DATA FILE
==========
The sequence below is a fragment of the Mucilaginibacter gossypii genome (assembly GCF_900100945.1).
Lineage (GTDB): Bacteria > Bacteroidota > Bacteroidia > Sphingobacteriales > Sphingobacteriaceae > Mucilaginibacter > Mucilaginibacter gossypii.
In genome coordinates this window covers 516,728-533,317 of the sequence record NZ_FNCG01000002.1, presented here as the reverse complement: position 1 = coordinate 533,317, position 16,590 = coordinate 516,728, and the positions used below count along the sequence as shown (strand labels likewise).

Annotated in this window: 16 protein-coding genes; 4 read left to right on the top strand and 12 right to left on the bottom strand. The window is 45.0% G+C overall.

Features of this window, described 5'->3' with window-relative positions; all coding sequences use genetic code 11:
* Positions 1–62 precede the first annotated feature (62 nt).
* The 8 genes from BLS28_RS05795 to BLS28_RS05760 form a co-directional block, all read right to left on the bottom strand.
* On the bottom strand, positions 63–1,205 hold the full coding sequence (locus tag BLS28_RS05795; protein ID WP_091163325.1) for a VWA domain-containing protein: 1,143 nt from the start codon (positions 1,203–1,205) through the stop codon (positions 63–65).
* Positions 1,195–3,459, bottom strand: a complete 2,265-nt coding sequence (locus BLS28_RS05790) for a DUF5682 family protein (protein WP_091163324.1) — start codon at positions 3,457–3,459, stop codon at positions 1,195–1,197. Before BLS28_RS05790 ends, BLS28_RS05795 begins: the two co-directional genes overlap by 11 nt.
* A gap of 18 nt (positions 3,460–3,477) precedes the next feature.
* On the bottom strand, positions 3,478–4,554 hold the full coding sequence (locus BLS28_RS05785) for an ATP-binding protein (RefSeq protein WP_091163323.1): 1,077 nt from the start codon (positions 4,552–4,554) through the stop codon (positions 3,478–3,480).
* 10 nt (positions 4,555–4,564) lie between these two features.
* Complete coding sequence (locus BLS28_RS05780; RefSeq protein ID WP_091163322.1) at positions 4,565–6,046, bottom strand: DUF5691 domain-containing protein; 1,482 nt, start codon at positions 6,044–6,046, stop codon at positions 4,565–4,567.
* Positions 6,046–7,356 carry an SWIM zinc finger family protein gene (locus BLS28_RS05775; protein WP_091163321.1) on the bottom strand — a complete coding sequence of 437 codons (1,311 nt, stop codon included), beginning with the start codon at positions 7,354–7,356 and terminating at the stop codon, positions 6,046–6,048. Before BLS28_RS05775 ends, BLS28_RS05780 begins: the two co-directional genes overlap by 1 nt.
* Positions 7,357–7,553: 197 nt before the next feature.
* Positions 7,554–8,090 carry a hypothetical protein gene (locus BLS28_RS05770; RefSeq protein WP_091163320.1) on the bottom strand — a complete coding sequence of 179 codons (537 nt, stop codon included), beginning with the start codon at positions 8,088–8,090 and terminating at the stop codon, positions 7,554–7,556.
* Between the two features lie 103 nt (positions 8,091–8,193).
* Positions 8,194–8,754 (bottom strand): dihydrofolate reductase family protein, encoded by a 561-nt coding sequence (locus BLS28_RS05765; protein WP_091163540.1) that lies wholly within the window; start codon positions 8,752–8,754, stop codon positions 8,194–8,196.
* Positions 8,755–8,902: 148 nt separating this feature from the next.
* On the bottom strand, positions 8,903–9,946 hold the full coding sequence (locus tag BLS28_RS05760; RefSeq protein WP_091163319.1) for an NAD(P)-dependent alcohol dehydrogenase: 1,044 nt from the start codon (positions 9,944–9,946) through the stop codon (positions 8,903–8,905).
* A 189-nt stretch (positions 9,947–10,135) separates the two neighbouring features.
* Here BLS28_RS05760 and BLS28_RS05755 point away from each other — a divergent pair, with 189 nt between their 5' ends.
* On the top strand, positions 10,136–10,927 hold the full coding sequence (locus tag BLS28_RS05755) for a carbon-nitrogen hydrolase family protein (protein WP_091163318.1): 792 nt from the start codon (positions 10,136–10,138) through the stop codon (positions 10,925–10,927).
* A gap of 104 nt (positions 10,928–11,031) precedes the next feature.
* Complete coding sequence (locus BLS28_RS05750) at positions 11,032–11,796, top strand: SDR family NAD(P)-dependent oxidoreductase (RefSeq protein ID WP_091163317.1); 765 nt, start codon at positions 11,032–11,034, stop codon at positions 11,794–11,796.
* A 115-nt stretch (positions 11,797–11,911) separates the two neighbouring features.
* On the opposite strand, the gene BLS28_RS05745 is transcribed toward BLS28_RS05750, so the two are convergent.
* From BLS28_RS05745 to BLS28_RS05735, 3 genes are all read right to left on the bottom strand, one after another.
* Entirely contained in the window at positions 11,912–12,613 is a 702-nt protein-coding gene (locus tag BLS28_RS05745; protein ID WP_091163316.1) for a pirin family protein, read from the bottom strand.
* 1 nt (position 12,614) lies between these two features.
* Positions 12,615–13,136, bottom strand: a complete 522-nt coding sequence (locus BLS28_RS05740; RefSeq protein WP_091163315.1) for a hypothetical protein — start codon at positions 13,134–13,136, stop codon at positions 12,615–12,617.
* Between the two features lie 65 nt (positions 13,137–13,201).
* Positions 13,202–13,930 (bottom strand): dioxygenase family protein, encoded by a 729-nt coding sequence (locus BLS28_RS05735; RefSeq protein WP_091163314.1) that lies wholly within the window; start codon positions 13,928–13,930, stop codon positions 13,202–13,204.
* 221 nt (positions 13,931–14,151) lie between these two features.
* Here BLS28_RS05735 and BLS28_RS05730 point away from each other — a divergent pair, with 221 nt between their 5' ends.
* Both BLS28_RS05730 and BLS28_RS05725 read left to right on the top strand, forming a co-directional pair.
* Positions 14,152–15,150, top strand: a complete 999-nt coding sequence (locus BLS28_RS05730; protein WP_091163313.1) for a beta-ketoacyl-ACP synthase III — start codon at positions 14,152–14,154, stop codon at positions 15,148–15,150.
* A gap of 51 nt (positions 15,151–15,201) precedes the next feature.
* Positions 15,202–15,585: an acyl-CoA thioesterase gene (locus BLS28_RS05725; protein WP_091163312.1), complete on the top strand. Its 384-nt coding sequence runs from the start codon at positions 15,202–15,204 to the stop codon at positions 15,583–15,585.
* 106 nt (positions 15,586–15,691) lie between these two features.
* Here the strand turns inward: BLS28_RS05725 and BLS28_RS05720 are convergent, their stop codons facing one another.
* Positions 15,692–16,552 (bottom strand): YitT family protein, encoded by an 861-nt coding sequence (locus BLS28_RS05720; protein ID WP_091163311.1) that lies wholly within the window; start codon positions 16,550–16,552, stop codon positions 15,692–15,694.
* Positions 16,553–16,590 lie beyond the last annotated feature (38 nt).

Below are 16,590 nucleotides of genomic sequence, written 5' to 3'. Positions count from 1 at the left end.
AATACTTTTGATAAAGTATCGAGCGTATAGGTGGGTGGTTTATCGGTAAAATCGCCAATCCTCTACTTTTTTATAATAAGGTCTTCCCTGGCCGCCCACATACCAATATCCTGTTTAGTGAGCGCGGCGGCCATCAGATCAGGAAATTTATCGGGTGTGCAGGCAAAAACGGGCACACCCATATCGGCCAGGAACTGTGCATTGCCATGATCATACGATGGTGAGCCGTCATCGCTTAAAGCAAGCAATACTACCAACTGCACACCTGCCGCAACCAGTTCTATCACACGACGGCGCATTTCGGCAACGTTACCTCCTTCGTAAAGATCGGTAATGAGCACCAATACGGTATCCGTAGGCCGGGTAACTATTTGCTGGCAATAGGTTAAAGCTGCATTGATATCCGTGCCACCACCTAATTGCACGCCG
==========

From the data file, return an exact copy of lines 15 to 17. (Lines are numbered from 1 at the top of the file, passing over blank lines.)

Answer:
* Positions 7,357–7,553: 197 nt before the next feature.
* Positions 7,554–8,090 carry a hypothetical protein gene (locus BLS28_RS05770; RefSeq protein WP_091163320.1) on the bottom strand — a complete coding sequence of 179 codons (537 nt, stop codon included), beginning with the start codon at positions 8,088–8,090 and terminating at the stop codon, positions 7,554–7,556.
* Between the two features lie 103 nt (positions 8,091–8,193).